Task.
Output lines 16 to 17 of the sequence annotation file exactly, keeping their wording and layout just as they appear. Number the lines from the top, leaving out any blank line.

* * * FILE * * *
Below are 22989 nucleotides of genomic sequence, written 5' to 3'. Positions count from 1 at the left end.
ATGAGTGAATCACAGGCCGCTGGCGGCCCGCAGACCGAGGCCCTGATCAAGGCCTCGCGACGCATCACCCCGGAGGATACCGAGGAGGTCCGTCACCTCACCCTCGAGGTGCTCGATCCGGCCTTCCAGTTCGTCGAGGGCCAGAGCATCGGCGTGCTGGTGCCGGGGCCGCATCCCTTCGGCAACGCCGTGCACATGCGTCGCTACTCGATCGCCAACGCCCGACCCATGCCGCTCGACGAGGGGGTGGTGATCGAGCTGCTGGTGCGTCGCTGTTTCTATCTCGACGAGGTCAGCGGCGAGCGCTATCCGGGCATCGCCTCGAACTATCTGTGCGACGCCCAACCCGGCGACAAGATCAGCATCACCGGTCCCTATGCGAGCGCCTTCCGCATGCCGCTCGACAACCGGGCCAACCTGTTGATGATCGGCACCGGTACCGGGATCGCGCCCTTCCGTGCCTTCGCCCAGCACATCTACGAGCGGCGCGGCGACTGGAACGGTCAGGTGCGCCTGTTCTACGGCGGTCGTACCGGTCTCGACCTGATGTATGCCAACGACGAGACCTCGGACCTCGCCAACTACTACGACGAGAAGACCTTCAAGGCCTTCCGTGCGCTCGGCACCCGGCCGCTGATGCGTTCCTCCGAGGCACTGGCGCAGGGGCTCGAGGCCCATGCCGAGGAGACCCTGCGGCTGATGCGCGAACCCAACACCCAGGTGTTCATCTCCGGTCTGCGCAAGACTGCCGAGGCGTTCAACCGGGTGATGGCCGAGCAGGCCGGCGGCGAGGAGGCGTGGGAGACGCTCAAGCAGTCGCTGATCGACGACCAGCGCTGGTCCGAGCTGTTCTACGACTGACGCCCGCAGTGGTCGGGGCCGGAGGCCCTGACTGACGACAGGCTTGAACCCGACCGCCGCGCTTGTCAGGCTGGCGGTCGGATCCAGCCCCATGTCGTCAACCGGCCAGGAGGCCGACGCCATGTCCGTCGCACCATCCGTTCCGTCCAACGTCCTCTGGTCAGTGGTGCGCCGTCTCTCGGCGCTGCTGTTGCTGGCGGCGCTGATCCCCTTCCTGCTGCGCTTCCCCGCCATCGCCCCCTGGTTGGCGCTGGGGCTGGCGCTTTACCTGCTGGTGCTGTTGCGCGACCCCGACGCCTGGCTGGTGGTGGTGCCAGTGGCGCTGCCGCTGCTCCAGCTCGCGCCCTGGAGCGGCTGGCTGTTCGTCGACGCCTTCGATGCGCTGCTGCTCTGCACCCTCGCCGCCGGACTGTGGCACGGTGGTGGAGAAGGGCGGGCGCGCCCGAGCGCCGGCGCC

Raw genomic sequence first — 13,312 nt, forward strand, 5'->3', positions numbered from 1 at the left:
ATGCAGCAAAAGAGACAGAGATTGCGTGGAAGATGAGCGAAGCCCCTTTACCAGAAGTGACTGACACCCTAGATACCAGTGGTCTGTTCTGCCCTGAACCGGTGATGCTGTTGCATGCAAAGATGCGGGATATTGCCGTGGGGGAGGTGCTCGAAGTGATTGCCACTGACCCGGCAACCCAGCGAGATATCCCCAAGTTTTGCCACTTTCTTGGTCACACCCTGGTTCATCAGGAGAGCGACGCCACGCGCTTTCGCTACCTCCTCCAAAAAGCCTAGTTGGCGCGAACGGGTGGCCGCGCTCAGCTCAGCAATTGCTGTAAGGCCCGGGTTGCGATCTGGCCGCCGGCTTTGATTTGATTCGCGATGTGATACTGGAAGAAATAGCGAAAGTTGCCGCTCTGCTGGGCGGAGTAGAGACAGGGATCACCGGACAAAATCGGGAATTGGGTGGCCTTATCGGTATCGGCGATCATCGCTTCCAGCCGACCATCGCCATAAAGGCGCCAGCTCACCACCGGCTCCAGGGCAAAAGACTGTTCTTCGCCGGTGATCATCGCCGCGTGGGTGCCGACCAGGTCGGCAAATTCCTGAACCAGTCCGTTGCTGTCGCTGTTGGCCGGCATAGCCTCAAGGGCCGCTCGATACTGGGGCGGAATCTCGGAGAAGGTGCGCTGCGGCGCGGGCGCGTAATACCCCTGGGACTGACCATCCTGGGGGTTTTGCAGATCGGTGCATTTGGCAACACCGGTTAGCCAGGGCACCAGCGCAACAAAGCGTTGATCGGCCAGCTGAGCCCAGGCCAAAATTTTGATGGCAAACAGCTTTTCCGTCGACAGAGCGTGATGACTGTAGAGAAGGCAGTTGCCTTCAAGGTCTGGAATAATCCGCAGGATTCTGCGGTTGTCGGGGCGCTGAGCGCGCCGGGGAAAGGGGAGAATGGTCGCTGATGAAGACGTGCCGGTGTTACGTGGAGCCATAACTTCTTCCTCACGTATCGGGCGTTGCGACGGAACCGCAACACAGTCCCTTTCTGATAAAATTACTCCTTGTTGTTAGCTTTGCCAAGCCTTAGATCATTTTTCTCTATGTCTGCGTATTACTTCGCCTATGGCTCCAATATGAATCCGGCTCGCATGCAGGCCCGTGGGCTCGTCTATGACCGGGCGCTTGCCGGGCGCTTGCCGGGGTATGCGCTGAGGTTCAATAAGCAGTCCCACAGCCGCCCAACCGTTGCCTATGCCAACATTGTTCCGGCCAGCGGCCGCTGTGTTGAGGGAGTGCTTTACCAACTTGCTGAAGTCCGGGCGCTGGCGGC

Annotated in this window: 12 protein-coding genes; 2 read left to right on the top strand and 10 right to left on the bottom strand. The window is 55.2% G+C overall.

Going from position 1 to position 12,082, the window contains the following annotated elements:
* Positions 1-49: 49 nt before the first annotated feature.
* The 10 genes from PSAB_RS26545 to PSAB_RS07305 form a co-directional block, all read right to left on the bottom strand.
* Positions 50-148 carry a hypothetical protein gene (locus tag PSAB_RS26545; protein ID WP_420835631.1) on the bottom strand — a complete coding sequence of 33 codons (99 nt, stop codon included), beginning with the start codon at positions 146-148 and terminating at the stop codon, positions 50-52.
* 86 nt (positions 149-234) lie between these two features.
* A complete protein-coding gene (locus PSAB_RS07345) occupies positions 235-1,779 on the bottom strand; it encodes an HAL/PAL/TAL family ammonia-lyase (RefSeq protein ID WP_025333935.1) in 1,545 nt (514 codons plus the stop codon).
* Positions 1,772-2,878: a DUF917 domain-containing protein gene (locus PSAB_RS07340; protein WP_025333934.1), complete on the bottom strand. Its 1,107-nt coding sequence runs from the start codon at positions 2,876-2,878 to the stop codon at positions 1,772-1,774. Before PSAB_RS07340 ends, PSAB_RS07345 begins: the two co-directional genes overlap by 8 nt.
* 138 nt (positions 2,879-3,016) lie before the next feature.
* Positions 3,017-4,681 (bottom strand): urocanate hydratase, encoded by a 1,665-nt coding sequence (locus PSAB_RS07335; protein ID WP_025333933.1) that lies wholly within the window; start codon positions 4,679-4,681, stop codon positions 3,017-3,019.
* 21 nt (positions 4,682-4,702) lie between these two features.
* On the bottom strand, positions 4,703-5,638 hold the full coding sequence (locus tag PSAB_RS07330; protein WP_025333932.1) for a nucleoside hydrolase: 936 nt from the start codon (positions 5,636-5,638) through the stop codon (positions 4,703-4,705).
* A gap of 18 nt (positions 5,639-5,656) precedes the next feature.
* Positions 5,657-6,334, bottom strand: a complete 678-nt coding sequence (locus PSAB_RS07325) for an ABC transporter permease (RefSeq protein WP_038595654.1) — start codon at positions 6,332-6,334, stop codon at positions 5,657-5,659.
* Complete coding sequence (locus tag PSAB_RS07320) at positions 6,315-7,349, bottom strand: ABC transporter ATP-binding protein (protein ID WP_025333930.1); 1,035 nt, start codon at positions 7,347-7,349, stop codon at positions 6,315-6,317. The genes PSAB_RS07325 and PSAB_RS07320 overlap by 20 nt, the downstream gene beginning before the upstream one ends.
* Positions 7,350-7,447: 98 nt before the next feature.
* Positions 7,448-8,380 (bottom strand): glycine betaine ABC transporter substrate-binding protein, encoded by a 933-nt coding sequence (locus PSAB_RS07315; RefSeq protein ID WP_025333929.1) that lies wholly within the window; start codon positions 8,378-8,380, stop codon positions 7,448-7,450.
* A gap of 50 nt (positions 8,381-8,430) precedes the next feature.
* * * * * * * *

* On the bottom strand, positions 4,703-5,638 hold the full coding sequence (locus tag PSAB_RS07330; protein WP_025333932.1) for a nucleoside hydrolase: 936 nt from the start codon (positions 5,636-5,638) through the stop codon (positions 4,703-4,705).
* A gap of 18 nt (positions 5,639-5,656) precedes the next feature.